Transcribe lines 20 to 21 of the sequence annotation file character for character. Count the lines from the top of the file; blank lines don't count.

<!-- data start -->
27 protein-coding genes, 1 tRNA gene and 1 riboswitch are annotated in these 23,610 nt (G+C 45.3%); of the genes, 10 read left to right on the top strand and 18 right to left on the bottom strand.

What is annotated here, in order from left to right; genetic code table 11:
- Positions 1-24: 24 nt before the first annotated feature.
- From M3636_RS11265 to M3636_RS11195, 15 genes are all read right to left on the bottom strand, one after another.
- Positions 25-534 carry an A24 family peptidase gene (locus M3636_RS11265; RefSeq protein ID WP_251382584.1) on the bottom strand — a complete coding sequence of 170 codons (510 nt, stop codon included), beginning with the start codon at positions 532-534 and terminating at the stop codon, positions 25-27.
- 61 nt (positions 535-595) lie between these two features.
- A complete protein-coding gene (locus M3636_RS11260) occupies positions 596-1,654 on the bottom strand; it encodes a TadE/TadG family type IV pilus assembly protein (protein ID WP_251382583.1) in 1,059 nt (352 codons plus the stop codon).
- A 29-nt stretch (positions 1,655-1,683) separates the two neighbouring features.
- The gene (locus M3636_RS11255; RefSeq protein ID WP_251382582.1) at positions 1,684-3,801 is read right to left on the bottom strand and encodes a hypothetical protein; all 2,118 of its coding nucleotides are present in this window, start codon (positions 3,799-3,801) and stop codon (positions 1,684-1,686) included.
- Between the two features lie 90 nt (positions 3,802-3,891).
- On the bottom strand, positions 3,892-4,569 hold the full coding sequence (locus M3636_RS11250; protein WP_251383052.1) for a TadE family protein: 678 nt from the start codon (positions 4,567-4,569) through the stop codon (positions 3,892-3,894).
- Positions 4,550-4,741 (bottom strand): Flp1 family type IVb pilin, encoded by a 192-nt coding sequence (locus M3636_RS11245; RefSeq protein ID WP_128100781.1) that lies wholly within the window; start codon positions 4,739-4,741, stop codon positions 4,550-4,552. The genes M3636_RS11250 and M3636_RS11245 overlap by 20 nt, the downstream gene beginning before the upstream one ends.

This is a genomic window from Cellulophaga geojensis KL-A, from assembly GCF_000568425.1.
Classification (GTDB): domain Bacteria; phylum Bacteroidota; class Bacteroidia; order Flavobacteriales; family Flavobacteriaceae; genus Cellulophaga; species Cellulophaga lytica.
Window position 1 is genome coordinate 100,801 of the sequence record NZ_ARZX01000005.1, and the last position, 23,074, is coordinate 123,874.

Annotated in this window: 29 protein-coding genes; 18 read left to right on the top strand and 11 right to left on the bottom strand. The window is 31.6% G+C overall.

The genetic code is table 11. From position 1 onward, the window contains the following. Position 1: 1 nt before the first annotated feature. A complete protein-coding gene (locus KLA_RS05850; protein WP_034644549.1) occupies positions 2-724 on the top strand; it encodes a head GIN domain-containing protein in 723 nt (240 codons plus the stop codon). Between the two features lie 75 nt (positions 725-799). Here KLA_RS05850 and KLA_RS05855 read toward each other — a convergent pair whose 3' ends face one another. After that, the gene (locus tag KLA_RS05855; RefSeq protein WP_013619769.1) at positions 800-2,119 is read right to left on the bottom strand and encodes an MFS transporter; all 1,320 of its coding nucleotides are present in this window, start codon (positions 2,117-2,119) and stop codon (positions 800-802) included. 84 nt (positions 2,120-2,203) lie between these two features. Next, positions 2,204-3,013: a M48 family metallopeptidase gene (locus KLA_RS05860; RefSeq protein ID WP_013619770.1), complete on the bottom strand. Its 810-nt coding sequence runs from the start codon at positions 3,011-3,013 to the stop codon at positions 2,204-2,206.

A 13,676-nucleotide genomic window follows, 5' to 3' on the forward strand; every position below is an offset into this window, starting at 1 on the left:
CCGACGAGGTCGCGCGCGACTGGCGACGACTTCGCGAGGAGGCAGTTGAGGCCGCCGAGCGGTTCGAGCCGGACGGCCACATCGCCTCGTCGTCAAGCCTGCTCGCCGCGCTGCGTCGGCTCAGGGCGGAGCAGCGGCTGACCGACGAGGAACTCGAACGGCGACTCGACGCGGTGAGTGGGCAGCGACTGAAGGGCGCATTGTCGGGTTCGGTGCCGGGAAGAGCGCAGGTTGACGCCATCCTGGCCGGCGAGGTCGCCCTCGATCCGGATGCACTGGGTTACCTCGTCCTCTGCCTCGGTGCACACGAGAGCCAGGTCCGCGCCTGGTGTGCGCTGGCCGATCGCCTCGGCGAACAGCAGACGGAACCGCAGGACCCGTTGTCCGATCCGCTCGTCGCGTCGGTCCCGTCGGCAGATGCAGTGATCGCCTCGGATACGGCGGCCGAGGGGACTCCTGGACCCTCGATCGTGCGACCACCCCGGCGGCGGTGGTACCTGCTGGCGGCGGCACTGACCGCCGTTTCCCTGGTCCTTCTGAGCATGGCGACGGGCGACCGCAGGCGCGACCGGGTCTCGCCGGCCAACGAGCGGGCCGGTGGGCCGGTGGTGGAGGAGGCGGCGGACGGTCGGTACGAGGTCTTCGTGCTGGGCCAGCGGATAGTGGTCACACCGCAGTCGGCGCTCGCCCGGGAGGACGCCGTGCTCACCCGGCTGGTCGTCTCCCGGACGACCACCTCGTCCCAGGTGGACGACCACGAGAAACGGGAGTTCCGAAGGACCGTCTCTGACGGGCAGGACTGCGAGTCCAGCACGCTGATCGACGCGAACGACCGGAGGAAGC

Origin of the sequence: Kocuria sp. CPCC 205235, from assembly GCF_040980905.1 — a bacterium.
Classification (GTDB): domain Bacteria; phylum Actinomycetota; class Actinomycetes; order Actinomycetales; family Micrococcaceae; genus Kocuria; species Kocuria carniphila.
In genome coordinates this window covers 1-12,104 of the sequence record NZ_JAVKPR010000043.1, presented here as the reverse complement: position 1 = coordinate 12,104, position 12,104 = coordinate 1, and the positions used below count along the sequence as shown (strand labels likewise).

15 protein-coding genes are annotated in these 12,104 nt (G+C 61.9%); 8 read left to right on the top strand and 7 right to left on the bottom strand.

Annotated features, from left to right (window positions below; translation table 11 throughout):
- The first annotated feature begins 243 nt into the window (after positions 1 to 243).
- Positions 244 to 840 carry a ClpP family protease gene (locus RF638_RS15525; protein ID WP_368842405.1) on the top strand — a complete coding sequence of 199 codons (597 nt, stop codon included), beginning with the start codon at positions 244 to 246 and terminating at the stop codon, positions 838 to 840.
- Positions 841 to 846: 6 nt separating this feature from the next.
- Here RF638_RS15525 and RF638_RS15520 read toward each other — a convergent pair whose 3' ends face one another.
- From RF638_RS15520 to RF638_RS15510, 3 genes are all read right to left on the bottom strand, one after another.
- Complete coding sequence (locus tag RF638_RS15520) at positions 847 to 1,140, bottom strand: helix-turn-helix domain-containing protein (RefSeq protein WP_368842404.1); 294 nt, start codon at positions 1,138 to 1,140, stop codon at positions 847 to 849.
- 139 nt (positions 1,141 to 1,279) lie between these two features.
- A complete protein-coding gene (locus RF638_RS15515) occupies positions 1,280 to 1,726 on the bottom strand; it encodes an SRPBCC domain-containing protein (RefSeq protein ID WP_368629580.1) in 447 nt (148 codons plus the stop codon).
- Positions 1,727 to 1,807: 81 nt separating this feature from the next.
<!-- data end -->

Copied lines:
Origin of the sequence: Kocuria sp. CPCC 205235, from assembly GCF_040980905.1 — a bacterium.
Classification (GTDB): domain Bacteria; phylum Actinomycetota; class Actinomycetes; order Actinomycetales; family Micrococcaceae; genus Kocuria; species Kocuria carniphila.